Jackie De Burca It’s very interesting. Just going back, Emma, to what you said about the visit to the family in Baja, California. That was really a massive trigger – It’s a massive turning point for the direction you took in your life, which is actually interesting, the environment that did that for you, isn’t it?
Emma Thorpe Oh, yeah. Yeah, definitely. I mean, I think it’s sort of – I think whenever- over here in a way, to a certain degree in the 70s, 80s, this is the culture- you know, difference of culture on places was stifled a bit because of obviously what was going on. So there was huge turmoil.
Jackie De Burca Of course. Yeah, yeah.
From Atlantic Rose
Emma Thorpe Problems left, right, and centre. And I think you were never – culture was a very, I suppose, contentious issue. You know, art, culture aare very closely linked. There was always a bit of contention with them and they could be quite confrontational in places. Whereas, you know, some over in Mexico, it’s just part and parcel of the environment that you’re in. You know, it’s everything from, you know, the layout of the streets and the times to the food you’re eating. To the music you’re listening to.
Jackie De Burca Absolutely. Yeah.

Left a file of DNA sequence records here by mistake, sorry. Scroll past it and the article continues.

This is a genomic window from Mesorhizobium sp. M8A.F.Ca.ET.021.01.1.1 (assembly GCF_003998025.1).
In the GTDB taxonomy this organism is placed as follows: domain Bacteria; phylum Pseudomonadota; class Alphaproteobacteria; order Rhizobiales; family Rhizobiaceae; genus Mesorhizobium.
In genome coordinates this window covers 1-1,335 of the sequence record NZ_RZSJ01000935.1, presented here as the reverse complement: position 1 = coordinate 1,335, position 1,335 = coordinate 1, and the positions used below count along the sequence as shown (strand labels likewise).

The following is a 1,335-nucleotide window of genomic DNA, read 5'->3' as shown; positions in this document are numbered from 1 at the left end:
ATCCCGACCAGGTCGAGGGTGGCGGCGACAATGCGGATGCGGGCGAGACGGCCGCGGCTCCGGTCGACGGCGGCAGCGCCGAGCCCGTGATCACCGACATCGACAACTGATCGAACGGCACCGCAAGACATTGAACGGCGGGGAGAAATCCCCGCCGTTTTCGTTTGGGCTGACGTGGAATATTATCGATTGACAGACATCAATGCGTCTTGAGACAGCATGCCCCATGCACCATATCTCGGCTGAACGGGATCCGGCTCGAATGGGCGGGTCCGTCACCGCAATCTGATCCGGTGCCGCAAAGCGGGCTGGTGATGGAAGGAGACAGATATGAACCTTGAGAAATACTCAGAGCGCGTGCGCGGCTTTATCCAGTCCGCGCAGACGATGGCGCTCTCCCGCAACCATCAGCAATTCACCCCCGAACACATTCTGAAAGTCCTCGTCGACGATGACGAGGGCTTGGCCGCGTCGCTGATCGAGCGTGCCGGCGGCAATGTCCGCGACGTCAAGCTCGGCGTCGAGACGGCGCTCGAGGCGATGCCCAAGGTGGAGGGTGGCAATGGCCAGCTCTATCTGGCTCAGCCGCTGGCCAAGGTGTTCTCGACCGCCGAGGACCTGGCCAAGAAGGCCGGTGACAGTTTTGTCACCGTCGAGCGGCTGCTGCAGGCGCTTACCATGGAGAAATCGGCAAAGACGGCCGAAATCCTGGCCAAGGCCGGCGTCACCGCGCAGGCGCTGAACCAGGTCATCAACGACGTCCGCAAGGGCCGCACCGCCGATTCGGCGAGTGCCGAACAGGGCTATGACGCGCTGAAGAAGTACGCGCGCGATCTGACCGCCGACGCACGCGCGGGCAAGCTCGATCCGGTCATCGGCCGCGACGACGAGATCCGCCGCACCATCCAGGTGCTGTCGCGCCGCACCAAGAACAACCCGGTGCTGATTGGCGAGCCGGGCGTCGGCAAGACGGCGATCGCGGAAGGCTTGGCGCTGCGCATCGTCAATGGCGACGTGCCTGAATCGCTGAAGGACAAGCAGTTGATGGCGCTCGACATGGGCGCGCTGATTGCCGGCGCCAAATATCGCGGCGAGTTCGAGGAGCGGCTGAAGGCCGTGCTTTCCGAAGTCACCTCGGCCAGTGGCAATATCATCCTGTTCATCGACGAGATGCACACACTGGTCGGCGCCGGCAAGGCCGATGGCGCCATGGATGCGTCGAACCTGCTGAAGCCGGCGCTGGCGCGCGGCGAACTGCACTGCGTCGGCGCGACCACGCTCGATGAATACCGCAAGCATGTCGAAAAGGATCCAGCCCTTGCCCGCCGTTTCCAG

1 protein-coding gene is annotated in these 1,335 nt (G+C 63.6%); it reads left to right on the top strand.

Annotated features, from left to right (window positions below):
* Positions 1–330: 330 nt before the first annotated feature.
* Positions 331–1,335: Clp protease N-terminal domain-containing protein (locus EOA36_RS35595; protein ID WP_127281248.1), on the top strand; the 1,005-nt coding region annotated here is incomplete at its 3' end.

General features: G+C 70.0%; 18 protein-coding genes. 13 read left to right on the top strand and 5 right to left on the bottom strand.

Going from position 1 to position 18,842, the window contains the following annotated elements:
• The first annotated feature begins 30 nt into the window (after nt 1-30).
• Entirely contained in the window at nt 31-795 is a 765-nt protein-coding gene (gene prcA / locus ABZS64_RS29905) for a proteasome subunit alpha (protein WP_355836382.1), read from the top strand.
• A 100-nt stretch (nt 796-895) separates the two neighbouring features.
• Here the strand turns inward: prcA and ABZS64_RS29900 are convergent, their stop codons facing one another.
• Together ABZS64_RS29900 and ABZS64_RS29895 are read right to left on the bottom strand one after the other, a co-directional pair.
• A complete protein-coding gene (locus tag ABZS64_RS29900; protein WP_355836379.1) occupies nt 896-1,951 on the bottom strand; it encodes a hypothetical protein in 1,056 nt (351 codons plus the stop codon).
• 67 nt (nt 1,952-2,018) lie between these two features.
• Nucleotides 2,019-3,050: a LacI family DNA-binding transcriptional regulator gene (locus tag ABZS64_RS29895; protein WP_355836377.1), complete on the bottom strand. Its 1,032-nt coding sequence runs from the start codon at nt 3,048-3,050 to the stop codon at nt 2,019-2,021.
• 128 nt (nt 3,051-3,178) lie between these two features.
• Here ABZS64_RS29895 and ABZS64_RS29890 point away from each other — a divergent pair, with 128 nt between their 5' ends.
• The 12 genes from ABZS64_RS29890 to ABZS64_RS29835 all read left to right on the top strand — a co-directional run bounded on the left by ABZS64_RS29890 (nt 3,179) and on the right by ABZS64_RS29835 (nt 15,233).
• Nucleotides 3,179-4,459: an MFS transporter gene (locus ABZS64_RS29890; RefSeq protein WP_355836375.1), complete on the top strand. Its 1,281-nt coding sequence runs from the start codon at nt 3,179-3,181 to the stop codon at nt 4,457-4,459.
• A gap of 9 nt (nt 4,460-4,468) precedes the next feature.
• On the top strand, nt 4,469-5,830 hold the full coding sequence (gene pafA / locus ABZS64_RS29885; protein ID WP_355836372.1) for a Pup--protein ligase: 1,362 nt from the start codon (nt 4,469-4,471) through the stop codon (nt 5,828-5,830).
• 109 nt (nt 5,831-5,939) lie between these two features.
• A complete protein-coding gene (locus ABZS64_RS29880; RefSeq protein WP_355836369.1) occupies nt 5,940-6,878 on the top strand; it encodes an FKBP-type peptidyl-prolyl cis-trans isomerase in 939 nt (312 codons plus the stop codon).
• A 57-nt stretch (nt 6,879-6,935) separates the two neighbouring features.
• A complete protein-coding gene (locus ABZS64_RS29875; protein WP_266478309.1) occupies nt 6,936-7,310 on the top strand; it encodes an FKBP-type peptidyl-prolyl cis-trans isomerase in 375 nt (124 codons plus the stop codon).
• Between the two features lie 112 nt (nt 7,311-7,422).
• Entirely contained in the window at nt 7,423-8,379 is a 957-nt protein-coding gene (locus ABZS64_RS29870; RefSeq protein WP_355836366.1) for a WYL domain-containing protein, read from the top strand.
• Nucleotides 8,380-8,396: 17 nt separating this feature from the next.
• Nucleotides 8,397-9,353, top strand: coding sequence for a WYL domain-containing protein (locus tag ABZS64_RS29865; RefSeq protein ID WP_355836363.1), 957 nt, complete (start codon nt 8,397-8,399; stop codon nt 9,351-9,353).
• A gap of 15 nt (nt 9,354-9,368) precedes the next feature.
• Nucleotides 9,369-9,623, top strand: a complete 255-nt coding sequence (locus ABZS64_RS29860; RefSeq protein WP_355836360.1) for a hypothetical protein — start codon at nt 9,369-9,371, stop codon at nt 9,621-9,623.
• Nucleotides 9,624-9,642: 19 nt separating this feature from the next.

Emma Thorpe It’s just everywhere. And it was lovely to be in somewhere that felt like that. And I know okay, you say, well, why didn’t you go into art? You went into archaeology. But it was also the link with history. And you know, the sense of this has been something that’s been here for, you know, centuries. You know, this is a culture that’s taken influences from you know, Europe, and you know, the native cultures that were there already and sort of fused them together into this beautiful, colourful explosion. And it was, I suppose, that was the thing that really kind of hooked me. And I think being an archaeologist allowed me to explore our history and our culture- you know, in Ireland. And how it relates and connects to the rest of Europe, because there is an incredibly strong connection. And, you know, sort of seeing – As you’re looking at the way the different cultures in Ireland- that came into Ireland, left Ireland, and you know, the little bits of themselves that they left behind and how they’ve been sort of absorbed into our art and our literature and our buildings. And even just the way that we behave on a social basis is really quite fascinating. So I never – I have never regretted once ever going down the line of archaeology. If that makes any sense.
Jackie De Burca No, it makes loads of sense to the woman who studied history, of course, it does. So you- you’ve almost answered what was my next question in a way, because I was going to ask you how your studies impacted you and you pretty much answered that. You still did it in Queens, didn’t you? You were in Queens. But during – during that time, Emma, one of the things you haven’t mentioned because you were giving a brilliant explanation as to why archaeology was the right path for you, but you did encounter metalworking during your time in university. Can you tell us a little bit more about that piece of it?